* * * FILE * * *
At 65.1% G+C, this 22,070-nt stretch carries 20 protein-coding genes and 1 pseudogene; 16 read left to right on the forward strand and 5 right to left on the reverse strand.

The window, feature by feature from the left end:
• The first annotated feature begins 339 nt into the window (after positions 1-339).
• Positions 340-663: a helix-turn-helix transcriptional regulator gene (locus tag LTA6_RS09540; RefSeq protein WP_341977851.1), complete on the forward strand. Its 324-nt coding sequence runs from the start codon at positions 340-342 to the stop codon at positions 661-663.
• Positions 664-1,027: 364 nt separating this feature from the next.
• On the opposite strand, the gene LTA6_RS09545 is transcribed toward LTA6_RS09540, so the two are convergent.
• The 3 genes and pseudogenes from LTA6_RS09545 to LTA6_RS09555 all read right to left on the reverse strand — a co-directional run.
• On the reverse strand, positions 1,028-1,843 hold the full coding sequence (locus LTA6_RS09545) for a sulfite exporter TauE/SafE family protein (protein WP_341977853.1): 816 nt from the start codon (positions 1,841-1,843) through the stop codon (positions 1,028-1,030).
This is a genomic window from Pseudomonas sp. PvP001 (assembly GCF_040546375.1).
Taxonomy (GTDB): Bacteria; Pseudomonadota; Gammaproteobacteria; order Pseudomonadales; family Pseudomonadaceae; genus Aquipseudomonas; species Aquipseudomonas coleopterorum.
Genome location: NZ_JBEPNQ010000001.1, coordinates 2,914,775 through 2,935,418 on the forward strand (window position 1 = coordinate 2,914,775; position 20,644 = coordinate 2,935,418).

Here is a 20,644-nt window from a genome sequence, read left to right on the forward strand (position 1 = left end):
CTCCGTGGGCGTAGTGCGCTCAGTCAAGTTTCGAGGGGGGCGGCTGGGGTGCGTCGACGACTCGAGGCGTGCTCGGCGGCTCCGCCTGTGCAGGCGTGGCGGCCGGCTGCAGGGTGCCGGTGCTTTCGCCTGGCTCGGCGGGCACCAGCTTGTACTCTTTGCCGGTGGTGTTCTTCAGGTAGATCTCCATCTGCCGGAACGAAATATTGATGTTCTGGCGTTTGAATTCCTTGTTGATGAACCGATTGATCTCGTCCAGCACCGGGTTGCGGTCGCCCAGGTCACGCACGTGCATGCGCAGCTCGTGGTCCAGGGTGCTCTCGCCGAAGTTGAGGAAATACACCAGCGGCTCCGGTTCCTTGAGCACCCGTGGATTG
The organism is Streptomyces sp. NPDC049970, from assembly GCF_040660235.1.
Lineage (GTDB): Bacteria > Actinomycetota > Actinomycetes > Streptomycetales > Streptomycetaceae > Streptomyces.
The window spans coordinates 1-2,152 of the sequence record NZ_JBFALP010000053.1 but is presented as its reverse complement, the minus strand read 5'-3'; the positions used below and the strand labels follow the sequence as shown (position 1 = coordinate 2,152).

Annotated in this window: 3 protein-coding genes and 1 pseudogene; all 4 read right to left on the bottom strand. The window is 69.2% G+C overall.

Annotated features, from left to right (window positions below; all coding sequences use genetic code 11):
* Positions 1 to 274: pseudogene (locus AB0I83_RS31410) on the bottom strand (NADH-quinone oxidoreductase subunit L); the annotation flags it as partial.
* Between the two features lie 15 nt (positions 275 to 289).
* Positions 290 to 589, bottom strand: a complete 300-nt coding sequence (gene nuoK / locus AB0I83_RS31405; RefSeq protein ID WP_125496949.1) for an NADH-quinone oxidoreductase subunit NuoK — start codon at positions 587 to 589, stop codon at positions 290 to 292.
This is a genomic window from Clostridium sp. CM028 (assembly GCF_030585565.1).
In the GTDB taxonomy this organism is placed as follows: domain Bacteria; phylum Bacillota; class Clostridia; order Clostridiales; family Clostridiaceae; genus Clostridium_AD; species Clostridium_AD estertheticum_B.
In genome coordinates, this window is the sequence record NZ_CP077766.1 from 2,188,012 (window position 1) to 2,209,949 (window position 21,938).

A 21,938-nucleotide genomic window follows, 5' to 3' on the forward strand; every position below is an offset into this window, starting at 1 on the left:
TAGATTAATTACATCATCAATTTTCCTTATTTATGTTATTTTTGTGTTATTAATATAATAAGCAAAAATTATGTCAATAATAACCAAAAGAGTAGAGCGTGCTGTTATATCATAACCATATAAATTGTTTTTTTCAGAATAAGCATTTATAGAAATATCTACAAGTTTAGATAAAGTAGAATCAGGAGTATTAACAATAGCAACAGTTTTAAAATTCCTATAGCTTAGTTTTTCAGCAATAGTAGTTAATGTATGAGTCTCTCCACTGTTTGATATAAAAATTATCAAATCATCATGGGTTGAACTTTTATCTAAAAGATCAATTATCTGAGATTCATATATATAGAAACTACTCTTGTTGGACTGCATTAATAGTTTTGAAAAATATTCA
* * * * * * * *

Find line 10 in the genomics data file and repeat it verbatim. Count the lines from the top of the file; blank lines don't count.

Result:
Taxonomy (GTDB): Bacteria; Pseudomonadota; Gammaproteobacteria; order Pseudomonadales; family Pseudomonadaceae; genus Aquipseudomonas; species Aquipseudomonas coleopterorum.